Russian MPs have voted overwhelmingly to back a bill which would decriminalise some types of domestic violence - a move which campaigners have said endangers victims and “exonerates tyrants”.
Just two politicians in the country's parliament, known as the Duma, voted against the so-called “slapping law”, while 385 voted in favour of it. One abstained.
The bill will move on to the upper house, which usually rubber stamps new laws. President Vladimir Putin will then have to personally approve it.
Domestic abuse which doesn’t seriously harm family members will now be treated as a civil, rather than criminal offence, unless done repeatedly.
The bill was brought by Yelena Mizulina, an ultra-conservative MP, known for her stance against the LGBT community.
Supporters of the law say they want to protect parents' right to "discipline" their children, while reducing the state's ability to meddle in family life.
Anyone who inflicts serious physical harm will still be criminally liable, they say.
"This is a historic vote because in certain countries the state's role in family life is way too much," said Andrei Isayev of Mr Putin’s United Russia party. "Today's vote will end such practices in the Russian Federation."
But women's rights campaigners say it is a step backwards.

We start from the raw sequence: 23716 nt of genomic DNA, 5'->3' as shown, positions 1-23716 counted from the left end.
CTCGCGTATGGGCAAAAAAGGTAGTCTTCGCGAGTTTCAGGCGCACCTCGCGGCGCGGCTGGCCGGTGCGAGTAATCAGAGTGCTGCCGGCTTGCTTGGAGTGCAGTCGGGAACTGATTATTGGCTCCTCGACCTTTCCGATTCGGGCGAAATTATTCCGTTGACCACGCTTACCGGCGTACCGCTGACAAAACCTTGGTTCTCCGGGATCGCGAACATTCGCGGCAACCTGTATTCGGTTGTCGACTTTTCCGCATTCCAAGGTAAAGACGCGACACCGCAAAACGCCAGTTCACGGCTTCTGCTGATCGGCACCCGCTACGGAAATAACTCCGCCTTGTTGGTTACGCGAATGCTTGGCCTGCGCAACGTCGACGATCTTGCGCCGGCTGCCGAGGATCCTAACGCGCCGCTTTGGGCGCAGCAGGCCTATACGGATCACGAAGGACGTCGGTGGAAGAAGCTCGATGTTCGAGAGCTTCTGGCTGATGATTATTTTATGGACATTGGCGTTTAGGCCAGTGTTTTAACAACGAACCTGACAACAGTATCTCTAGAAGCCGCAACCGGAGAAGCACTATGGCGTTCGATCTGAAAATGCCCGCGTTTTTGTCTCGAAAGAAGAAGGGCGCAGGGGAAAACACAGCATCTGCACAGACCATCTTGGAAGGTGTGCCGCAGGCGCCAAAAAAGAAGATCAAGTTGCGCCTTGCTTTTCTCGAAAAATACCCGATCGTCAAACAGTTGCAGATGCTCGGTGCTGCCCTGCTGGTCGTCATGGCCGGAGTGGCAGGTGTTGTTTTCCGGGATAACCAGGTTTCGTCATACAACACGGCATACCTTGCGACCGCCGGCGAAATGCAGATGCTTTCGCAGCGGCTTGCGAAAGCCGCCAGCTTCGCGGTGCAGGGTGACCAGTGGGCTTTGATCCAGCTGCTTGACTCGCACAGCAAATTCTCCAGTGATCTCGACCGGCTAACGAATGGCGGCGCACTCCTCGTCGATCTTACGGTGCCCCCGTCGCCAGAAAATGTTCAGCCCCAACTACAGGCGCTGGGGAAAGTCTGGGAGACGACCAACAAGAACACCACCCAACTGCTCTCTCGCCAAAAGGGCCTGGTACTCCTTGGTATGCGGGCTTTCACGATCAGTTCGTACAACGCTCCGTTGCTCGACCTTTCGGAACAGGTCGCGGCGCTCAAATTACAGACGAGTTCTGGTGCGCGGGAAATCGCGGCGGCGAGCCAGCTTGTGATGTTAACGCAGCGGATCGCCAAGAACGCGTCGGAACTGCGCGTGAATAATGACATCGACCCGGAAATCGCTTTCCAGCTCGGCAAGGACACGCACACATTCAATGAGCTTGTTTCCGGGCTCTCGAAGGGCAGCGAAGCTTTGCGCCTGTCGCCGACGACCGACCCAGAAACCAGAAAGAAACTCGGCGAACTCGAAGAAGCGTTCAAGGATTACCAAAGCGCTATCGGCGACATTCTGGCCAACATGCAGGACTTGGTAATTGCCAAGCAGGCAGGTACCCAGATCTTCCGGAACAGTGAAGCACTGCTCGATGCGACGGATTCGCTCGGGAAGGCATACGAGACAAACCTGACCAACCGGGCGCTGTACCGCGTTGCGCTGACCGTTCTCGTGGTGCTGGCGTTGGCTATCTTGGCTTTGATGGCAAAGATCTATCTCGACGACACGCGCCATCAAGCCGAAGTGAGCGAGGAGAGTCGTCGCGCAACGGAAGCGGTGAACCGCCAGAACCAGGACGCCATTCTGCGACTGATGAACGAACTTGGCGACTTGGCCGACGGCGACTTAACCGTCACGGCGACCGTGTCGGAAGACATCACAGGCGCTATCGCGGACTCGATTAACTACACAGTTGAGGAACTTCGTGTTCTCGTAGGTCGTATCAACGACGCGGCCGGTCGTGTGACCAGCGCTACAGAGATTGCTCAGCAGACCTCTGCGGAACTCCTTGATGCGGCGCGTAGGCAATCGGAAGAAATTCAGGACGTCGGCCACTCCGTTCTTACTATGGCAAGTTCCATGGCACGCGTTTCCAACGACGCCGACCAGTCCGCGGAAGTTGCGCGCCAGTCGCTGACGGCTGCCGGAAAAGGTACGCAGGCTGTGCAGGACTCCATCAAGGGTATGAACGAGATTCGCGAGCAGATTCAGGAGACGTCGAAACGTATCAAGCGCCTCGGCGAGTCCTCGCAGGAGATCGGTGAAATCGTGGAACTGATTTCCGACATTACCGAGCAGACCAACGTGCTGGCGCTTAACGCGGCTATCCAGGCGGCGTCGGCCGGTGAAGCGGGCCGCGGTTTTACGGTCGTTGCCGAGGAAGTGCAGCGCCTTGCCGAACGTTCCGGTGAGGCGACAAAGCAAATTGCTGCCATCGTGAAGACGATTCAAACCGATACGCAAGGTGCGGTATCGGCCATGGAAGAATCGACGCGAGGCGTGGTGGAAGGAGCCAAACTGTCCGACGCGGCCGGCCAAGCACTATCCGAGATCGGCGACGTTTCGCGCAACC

"This law calls for the exoneration of tyrants in the home," said Maria Mokhova, executive director of the Sisters crisis centre for domestic abuse victims.
"The message is: ‘Let's not punish a person who at home beat up his family, just because he has the right to do that’,” she said.
Speaking two days before the vote took place, Human Rights Watch's Russia researcher Yulia Gorbunova said: “Passage of this law would be a huge step backward for Russia, where victims of domestic violence already face enormous obstacles to getting help or justice.
“The domestic violence bill would reduce penalties for abusers and put victims’ lives at even greater risk.”
A survey released earlier in January by a state-run pollster showed 19 per cent of Russians believed "it can be acceptable" to hit one's wife, husband or child "in certain circumstances".
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